Long Term Care Services Business Design and Creation

download report

Transcript Long Term Care Services Business Design and Creation

Long Term Care Services
Business Design and Creation
A Vision to Create Innovative Relevant and
Sustainable Industry
at Oakwood University
Status of Current Industry
• On January 1, 2011, baby boomers
began to celebrate their 65th
birthdays and 10,000 people will turn
65 every day for the next 20 years.
• Nationwide numbers total
10,480,000 in the last 2 years 10
months and 13 days.
Alliance for Aging Research. "Alliance for Aging Research Home Page".
Growth of Senior Population
Growth Continued
Status of Senior Health
• The 2002 State of Aging & Health in America, as well as
other sources, indicates older adults use more health
care services than any other age group.
• Today, those aged 65 and older represent 13% of the
population (14.2% in Huntsville, Alabama)
• Seniors account for half of physicians' visits and half of
all hospital stays.
• The average 75-year-old has been diagnosed with
three chronic conditions and uses five prescription
Compounding Crisis
There is a crisis of health status in
the senior population. This
problem is serious but it may be
exceeded by the crisis of capacity
for senior services providers.
Lack of Specialized Care
• There is a gap between aging patients and health care
• Of the 650,000 practicing physicians in the U.S., less
than 9,000 are geriatricians or 2.5 geriatricians per
10,000 elderly patients.
• Sadly, that number is expected to fall to about 6,000
in the near future.
Read more:http://www.super-solutions.com/BabyBoomersTurnGray.asp#ixzz1HcnPCm7FUnder Creative Commons License:Attribution
• The compounding crisis presents unique opportunity
to develop businesses within the LTCS
• The focus of these businesses should be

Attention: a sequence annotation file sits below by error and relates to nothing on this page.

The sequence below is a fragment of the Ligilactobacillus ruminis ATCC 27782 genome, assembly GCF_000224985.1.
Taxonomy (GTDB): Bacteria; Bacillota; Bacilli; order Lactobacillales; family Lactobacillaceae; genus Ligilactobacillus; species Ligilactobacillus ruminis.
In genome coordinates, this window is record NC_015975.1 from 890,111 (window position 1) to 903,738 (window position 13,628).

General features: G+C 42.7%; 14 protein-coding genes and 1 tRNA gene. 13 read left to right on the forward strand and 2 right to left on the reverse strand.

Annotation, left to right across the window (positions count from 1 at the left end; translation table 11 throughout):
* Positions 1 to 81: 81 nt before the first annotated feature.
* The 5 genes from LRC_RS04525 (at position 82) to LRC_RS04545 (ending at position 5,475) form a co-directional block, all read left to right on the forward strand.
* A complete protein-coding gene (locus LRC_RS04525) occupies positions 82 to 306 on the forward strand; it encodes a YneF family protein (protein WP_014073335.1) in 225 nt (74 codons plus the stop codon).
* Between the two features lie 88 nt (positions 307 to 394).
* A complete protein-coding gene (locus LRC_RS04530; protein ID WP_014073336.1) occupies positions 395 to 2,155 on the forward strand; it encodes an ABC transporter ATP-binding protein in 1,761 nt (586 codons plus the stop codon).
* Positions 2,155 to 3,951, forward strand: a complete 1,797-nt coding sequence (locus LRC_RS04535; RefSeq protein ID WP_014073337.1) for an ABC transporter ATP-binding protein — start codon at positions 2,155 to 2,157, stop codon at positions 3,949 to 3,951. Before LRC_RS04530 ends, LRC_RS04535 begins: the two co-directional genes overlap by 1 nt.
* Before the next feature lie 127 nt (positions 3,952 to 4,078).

• Improving health status of seniors
• Maintaining independence of seniors
• Improving the quality of life for seniors
• Delaying institutionalization of seniors
• Accomplishing these goals and outcomes creates
sustainability and market dominance
Overview of the LTCS
Home and Community Based Service
• Community Based Services
• Intended to delay or avoid Long Term Care
• Adult Day Services/Senior Health Maintenance Programs
• Community Based Residential Alternatives
• Home Based Services
• Intended to maintain the person in their home through
provision of supportive non-medical services.
• Collective known as Home and Community Based
Services (HCBS)
Adult Day
• Adult Day Services (ADS) are non-
residential services at a community
based facility providing activities
for elderly and/or disabled individuals.
• Most centers operate 10-12
hours per day and provide meals,
social/recreational outings, and
general supervision.
• Adult daycare centers operate
under a social model and/or a
medical model.
Social model curriculum is designed
to provide social stimulation and
recreation which may improve or
maintain physical and cognitive
function as well as assist in avoiding
Medical model provides same